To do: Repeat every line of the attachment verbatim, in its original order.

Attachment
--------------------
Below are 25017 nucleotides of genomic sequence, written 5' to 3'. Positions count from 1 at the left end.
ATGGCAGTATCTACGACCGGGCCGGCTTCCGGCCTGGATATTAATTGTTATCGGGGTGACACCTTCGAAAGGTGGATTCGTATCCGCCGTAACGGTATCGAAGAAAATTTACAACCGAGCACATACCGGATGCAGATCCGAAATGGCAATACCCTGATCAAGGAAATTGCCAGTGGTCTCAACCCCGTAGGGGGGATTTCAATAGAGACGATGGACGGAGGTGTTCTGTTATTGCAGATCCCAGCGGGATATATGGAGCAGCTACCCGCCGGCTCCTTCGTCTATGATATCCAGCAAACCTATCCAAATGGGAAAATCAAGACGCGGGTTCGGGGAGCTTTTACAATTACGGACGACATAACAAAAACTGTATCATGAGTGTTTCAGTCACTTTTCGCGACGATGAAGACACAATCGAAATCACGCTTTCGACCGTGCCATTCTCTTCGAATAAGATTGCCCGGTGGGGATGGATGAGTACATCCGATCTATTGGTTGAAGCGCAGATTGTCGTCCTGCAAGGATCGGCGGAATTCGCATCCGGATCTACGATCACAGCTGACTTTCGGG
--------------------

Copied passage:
Below are 25017 nucleotides of genomic sequence, written 5' to 3'. Positions count from 1 at the left end.
ATGGCAGTATCTACGACCGGGCCGGCTTCCGGCCTGGATATTAATTGTTATCGGGGTGACACCTTCGAAAGGTGGATTCGTATCCGCCGTAACGGTATCGAAGAAAATTTACAACCGAGCACATACCGGATGCAGATCCGAAATGGCAATACCCTGATCAAGGAAATTGCCAGTGGTCTCAACCCCGTAGGGGGGATTTCAATAGAGACGATGGACGGAGGTGTTCTGTTATTGCAGATCCCAGCGGGATATATGGAGCAGCTACCCGCCGGCTCCTTCGTCTATGATATCCAGCAAACCTATCCAAATGGGAAAATCAAGACGCGGGTTCGGGGAGCTTTTACAATTACGGACGACATAACAAAAACTGTATCATGAGTGTTTCAGTCACTTTTCGCGACGATGAAGACACAATCGAAATCACGCTTTCGACCGTGCCATTCTCTTCGAATAAGATTGCCCGGTGGGGATGGATGAGTACATCCGATCTATTGGTTGAAGCGCAGATTGTCGTCCTGCAAGGATCGGCGGAATTCGCATCCGGATCTACGATCACAGCTGACTTTCGGG